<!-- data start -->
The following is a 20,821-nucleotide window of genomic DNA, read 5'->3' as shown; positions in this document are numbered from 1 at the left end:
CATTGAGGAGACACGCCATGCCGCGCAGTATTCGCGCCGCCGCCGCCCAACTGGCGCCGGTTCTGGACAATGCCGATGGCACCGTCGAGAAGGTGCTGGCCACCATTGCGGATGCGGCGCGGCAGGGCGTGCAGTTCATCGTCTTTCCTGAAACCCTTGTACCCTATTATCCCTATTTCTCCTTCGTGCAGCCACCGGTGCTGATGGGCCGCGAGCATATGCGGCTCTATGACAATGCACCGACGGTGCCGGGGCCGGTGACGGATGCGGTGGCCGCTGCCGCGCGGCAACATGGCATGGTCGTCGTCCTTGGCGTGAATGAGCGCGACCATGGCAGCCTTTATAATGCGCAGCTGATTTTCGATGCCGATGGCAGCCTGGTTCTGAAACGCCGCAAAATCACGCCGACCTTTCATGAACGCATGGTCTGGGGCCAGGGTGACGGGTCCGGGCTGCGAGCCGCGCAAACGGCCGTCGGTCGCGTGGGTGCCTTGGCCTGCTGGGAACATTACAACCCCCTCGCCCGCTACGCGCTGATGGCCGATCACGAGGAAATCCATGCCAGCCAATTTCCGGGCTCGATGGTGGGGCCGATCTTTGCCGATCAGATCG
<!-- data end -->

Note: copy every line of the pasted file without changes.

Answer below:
The following is a 20,821-nucleotide window of genomic DNA, read 5'->3' as shown; positions in this document are numbered from 1 at the left end:
CATTGAGGAGACACGCCATGCCGCGCAGTATTCGCGCCGCCGCCGCCCAACTGGCGCCGGTTCTGGACAATGCCGATGGCACCGTCGAGAAGGTGCTGGCCACCATTGCGGATGCGGCGCGGCAGGGCGTGCAGTTCATCGTCTTTCCTGAAACCCTTGTACCCTATTATCCCTATTTCTCCTTCGTGCAGCCACCGGTGCTGATGGGCCGCGAGCATATGCGGCTCTATGACAATGCACCGACGGTGCCGGGGCCGGTGACGGATGCGGTGGCCGCTGCCGCGCGGCAACATGGCATGGTCGTCGTCCTTGGCGTGAATGAGCGCGACCATGGCAGCCTTTATAATGCGCAGCTGATTTTCGATGCCGATGGCAGCCTGGTTCTGAAACGCCGCAAAATCACGCCGACCTTTCATGAACGCATGGTCTGGGGCCAGGGTGACGGGTCCGGGCTGCGAGCCGCGCAAACGGCCGTCGGTCGCGTGGGTGCCTTGGCCTGCTGGGAACATTACAACCCCCTCGCCCGCTACGCGCTGATGGCCGATCACGAGGAAATCCATGCCAGCCAATTTCCGGGCTCGATGGTGGGGCCGATCTTTGCCGATCAGATCG